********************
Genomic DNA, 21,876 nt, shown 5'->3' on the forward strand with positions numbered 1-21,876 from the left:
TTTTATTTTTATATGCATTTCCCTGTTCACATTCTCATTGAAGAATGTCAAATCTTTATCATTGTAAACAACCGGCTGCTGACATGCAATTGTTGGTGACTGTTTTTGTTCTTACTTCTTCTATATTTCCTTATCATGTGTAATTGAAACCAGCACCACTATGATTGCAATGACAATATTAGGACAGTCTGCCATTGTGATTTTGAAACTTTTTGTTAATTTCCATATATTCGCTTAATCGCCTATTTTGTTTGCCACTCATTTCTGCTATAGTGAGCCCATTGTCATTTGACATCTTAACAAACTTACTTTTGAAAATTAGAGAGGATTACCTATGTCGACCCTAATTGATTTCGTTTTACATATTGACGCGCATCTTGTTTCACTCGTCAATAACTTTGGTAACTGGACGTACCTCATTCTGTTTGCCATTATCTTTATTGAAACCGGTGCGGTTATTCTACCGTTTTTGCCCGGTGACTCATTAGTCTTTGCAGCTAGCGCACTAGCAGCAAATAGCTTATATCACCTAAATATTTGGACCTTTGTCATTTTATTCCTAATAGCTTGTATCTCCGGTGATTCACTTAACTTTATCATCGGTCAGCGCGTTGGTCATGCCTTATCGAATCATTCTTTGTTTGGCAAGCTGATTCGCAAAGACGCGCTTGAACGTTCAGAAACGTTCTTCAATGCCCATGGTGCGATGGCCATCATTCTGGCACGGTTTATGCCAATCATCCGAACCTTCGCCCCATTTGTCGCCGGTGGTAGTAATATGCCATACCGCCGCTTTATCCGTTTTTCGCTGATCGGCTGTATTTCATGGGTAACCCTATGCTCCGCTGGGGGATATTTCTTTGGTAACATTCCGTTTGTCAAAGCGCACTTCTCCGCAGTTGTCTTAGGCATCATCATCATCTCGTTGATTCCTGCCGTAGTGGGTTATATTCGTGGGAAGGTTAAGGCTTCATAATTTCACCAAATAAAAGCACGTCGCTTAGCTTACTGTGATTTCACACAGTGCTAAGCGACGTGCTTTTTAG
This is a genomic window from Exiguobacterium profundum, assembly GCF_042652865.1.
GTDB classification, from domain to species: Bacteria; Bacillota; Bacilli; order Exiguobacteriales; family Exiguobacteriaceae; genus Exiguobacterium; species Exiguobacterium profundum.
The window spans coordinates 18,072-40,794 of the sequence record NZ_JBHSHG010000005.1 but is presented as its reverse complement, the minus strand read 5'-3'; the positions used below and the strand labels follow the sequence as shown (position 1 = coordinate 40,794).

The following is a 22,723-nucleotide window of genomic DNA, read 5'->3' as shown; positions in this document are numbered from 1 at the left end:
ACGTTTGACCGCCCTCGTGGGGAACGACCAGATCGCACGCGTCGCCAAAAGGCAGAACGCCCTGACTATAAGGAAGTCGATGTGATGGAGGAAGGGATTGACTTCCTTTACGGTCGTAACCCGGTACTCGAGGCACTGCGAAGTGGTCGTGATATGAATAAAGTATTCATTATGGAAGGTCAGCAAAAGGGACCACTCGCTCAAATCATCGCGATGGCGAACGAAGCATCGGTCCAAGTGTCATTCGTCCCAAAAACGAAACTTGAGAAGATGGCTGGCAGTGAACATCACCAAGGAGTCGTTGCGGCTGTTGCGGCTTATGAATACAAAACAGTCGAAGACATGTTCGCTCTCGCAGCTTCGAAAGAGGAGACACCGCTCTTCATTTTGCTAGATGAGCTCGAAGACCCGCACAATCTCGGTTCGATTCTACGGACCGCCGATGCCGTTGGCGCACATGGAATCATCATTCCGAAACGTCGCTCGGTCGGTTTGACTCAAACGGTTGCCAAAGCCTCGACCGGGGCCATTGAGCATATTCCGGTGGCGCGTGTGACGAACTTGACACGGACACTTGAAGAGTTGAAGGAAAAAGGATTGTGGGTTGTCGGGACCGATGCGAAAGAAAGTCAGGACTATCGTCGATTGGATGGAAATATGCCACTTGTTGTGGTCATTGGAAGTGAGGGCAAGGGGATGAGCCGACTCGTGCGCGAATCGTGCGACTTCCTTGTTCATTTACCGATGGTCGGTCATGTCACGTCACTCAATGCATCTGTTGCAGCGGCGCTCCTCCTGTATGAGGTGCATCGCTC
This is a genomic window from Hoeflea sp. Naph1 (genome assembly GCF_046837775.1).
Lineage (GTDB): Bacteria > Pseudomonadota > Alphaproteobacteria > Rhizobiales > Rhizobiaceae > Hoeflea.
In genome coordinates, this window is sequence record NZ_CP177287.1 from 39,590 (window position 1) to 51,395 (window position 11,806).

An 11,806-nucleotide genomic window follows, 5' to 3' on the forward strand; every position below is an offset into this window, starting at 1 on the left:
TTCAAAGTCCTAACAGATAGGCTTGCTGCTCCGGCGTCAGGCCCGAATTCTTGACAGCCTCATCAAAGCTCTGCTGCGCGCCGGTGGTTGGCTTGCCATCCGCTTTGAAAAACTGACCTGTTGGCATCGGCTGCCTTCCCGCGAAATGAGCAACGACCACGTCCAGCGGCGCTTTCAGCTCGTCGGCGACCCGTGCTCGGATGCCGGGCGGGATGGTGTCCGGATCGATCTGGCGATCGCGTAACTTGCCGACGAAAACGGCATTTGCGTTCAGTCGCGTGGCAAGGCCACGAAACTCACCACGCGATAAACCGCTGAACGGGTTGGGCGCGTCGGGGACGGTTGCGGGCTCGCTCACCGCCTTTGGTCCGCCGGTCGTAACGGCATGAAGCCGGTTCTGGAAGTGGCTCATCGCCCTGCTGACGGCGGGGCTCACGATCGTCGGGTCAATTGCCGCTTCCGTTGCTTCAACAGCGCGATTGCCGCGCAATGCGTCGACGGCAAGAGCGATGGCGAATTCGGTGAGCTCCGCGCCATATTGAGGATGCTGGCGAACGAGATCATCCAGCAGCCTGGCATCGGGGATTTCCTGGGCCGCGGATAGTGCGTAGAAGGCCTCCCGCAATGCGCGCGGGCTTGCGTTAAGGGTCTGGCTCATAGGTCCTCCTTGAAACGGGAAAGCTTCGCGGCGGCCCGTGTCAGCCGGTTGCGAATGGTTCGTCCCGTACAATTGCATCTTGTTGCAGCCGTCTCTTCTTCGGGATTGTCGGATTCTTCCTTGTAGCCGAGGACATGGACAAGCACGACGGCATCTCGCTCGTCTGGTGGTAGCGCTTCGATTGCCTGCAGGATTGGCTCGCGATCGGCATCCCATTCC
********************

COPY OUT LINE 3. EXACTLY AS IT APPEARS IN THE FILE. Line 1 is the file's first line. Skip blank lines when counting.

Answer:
This is a genomic window from Exiguobacterium profundum, assembly GCF_042652865.1.